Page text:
Recombinant Saccharomyces Cerevisiae Construction through Rapid DNA Assembly and Evolutionary Engineering and High-Efficiency Lignocellulose Hydrolysates Fermentation

Authors: 
Geng, A., Ngee Ann Polytechnic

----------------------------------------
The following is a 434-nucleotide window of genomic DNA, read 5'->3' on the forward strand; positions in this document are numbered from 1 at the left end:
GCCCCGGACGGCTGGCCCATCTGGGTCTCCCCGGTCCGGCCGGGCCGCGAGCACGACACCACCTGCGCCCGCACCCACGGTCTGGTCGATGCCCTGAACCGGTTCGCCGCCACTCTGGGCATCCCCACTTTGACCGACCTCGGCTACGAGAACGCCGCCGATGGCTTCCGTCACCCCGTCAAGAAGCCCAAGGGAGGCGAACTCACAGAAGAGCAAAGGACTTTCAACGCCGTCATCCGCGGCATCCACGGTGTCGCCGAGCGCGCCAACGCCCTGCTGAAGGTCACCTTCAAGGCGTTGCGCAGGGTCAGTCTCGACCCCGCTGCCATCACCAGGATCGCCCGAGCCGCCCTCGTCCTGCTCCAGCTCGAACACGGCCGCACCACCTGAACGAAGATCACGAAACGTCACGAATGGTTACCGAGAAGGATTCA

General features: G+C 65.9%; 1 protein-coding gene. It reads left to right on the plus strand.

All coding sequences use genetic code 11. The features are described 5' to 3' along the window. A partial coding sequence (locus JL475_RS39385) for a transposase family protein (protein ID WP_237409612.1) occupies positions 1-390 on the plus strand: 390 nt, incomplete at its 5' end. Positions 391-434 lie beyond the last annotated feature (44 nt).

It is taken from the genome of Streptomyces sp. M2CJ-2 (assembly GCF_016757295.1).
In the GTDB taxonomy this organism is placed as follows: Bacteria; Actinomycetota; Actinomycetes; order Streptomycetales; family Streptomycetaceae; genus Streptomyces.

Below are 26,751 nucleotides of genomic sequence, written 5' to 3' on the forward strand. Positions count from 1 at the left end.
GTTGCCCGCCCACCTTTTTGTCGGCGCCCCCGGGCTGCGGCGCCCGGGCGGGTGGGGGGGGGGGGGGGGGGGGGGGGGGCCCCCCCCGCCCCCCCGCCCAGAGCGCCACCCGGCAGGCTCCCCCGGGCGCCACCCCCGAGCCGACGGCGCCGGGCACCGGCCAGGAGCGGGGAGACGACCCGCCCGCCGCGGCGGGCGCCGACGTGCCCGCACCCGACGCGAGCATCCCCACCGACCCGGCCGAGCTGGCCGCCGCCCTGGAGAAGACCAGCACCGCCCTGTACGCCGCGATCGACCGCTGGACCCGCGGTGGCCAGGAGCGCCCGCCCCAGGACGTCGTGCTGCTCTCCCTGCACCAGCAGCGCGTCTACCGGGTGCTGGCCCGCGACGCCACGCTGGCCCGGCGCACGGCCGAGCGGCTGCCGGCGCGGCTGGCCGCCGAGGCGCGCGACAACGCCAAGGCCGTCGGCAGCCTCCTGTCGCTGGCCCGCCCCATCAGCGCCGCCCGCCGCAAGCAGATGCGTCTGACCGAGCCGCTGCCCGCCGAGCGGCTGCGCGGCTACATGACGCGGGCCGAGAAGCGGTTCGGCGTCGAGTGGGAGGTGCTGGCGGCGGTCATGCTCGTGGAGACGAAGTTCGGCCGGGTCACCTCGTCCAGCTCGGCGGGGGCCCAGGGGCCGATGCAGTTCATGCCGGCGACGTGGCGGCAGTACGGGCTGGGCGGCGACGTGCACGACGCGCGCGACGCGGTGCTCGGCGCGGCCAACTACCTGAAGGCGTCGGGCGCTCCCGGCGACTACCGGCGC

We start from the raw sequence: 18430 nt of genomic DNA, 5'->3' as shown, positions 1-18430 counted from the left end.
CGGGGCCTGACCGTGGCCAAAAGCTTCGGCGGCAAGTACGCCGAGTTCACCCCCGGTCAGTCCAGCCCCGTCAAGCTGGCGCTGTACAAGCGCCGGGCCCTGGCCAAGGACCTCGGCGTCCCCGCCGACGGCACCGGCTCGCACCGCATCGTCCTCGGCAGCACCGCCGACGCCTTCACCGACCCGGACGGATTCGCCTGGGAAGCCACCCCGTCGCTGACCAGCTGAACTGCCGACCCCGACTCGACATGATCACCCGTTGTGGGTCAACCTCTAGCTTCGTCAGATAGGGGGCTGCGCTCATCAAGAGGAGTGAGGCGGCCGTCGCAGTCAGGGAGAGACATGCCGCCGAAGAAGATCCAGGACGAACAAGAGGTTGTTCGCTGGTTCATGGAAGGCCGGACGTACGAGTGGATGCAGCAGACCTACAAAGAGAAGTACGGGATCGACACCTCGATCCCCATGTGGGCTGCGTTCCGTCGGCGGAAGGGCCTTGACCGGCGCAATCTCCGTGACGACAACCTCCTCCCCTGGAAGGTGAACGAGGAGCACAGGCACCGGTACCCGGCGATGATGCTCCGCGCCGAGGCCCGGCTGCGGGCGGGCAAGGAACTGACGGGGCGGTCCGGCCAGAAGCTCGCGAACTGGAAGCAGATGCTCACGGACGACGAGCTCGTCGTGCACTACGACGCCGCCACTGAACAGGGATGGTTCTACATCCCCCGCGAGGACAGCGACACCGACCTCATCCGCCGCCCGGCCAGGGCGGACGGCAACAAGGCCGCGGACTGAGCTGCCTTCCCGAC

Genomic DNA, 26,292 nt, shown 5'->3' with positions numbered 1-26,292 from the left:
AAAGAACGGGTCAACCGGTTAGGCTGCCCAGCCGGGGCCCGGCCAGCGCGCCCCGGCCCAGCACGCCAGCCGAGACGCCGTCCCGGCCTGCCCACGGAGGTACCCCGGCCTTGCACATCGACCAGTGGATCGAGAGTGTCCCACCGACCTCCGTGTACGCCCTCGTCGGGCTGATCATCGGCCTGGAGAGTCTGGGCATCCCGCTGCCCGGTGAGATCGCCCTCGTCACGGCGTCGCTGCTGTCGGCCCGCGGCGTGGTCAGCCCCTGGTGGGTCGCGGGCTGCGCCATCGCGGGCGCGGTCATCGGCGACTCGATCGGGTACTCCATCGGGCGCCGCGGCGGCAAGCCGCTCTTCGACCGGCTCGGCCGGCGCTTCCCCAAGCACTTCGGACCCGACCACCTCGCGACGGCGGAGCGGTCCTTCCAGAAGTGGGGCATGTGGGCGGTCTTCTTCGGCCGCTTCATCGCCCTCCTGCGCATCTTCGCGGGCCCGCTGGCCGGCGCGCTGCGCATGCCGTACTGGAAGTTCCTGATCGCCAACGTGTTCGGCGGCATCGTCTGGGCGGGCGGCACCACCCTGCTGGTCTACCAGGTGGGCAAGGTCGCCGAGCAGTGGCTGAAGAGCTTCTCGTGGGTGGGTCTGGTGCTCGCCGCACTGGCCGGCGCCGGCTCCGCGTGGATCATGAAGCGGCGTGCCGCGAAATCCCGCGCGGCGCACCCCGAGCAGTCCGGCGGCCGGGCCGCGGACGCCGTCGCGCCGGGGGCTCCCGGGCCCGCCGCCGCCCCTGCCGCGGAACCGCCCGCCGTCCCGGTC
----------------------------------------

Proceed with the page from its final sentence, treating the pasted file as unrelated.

The bioethanol fermentation from lignocellulose hydrolysates requires efficient hexose and pentose co-utilizing and inhibitor-tolerant microbes. The objective of the present work is to develop a recombinant Saccharomyces cerevisiae strain which can make full use of mixed sugars in the presence of inhibitors in lignocellulose hydrolysates through metabolic engineering. In this study, a mixture of expression cassettes containing bacterial xylose and arabinose utilizing genes were assembled and integrated in the genome of a haploid S. cerevisiae strain Juk36a strain. The best functional strain 36aS1 was selected from consecutive adaptive evolution in synthetic medium containing of xylose and inhibitors. In the end, a high-efficiency hexose and pentose co-utilizing and inhibitor-tolerant strain 36aS1.10.4 was isolated from strain library of 36aS1.10 on lignocellulose hydrolysates plates. Strain 36aS1.10 exhibited a maximum specific growth rate of 0.176 1/h and 0.140 1/h in synthetic medium with 50 g/L D-xylose and 20 g/L L-arabinose as sole carbon source, respectively. Fermentation of industrial biomass hydrolysates obtained from two different companies using strain 36aS1.10.4 with a low yeast inoculum, maximum specific D-xylose consumption rates of 0.537 g/g DW/h and 0.541 g/g DW/h were obtained. The corresponding final ethanol titers were 54.11 g/L and 50.36 g/L with ethanol yields of 0.44 g/g and 0.41 g/g, respectively. After supplement of more sugars in one of the industrial hydrolysates, the final ethanol titer reached 78.37 g/L with about 94% total sugar conversion. The above results suggest that strain 36aS1.10.4 has great potential in industrial cellulosic ethanol production using lignocellulosic biomass sugars.